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. Last Updated: 07/27/2016

Investors May See Billions Unfrozen

This year Russia may unfreeze so-called S-accounts holding billions of foreign investor dollars frozen after the 1998 domestic bond market crisis, a senior Central Bank official said Friday.

"I think the problem of the S-accounts should be closed. It is overripe," Oleg Vyugin, a liberal economist appointed last week as first deputy Central Bank chairman, said in an interview.

At present, foreigners can only use funds from the accounts for a limited range of local investment opportunities. They can effectively repatriate the ruble funds only by buying dollars at special auctions, where the U.S. currency is usually more expensive than on the market.

Vyugin was earlier this week approved by the State Duma as a member of the bank's board.

He said that more than 100 billion rubles ($3.2 billion) of S-account funds were invested in different assets.

It was not yet clear whether holders of these assets would like to sell them and repatriate the proceeds, he added.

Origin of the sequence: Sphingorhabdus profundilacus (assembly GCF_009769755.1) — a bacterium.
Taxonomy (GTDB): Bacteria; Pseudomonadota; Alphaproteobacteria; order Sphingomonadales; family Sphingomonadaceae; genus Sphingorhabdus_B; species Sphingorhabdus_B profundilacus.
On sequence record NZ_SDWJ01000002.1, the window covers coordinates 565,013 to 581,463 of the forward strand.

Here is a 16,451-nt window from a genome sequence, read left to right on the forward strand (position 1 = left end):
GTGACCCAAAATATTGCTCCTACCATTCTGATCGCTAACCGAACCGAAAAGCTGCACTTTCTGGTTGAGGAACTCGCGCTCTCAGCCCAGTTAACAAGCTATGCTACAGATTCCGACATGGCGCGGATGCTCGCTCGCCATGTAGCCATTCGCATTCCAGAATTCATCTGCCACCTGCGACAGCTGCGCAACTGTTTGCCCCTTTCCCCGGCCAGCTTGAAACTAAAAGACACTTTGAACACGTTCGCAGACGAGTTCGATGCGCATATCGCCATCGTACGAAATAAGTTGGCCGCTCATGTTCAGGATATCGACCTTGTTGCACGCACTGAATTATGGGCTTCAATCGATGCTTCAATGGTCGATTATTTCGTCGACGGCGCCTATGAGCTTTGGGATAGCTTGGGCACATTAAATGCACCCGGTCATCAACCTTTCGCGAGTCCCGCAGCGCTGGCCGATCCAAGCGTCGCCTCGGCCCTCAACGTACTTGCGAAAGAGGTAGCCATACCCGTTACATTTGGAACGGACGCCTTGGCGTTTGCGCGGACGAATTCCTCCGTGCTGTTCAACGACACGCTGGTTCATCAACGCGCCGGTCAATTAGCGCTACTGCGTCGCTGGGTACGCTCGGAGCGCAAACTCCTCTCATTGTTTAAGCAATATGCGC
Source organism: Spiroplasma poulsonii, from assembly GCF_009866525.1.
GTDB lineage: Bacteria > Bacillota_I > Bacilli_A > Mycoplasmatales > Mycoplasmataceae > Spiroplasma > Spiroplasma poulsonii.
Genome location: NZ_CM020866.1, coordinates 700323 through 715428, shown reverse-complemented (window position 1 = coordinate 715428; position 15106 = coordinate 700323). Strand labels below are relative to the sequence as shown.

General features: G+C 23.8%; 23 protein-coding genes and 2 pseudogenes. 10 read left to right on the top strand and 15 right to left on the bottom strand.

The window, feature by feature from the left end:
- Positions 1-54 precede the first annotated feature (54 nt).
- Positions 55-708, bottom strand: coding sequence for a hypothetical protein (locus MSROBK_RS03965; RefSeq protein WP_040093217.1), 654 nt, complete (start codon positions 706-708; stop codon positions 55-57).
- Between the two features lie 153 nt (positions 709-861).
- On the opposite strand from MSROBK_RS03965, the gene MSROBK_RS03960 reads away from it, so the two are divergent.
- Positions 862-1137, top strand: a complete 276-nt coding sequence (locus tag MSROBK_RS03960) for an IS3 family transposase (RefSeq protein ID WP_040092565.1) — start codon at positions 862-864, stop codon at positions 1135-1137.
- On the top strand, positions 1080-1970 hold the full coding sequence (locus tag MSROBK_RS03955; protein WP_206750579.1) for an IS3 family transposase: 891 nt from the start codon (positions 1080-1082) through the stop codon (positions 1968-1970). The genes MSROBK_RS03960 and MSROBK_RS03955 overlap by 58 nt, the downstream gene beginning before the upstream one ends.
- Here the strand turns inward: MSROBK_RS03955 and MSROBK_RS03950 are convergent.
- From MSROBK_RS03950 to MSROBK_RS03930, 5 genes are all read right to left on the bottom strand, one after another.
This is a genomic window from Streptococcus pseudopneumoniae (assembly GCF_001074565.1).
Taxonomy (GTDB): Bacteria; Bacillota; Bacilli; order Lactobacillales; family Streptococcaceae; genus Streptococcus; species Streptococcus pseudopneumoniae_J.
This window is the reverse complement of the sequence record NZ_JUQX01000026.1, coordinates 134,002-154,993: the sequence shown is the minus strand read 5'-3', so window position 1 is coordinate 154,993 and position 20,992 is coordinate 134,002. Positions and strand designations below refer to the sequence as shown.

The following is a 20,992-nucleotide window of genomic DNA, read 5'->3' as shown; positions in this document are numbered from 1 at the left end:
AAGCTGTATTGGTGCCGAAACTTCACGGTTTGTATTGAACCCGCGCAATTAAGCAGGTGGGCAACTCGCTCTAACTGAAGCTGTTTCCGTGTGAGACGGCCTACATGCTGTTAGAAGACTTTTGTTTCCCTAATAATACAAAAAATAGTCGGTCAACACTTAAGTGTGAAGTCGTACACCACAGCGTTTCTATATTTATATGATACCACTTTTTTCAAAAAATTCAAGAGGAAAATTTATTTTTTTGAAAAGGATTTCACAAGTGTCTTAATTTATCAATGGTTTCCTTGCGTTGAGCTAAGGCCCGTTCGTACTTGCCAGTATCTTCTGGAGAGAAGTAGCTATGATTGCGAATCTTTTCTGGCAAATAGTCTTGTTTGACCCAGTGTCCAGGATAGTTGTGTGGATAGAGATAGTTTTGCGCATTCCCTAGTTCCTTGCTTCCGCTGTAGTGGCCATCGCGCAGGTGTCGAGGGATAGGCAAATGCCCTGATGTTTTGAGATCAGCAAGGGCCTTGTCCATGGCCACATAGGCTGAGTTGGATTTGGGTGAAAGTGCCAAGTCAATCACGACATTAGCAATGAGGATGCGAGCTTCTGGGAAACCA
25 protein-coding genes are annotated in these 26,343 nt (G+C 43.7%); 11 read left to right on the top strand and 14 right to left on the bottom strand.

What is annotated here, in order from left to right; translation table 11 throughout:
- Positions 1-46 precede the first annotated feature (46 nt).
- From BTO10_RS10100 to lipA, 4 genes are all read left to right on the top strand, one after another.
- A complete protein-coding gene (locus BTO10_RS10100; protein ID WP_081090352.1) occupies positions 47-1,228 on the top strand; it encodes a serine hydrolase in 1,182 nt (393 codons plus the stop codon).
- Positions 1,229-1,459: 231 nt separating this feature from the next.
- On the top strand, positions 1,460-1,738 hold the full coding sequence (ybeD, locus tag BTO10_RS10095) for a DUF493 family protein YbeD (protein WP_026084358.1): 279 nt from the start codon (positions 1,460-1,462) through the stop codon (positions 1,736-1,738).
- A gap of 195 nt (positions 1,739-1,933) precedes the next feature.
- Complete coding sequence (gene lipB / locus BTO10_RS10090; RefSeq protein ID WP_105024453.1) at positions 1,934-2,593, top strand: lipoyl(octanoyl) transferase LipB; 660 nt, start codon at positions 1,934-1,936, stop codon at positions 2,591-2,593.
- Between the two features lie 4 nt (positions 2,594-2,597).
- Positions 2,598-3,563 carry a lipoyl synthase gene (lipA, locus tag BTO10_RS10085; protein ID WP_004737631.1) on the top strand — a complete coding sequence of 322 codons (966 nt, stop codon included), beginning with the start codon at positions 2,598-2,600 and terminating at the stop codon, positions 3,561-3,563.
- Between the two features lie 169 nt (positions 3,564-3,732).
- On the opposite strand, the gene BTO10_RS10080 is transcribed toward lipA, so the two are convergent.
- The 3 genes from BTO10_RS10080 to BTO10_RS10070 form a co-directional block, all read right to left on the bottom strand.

Vyugin said the authorities should work out a mechanism to cushion the possible negative consequences of the funds flooding the market.

"I think it will not be sensible for holders of these assets to sell them and run away in a fit -- Russia now looks attractive," he said. "But we must provide for some sort of insurance mechanisms. What if we are mistaken? We do not want to deal a blow to the stock market. It is volatile as it is."

Andrei Germanov, deputy director of the securities department at Bank of Moscow, said that foreign investors will not actively sell any of the paper.

"The macroeconomic situation in the country is stable, and there is no reason to speak of a massive repatriation of these sums," he said.

However, Dmitry Dmitriyev, an analyst with United Financial Group, said investors will quickly take their money from the government bond market.

"Why keep money in low-earning ruble instruments when you can buy, for example, steadily growing Eurobonds, the risk of which is much lower?" he said. (Reuters, Vedomosti)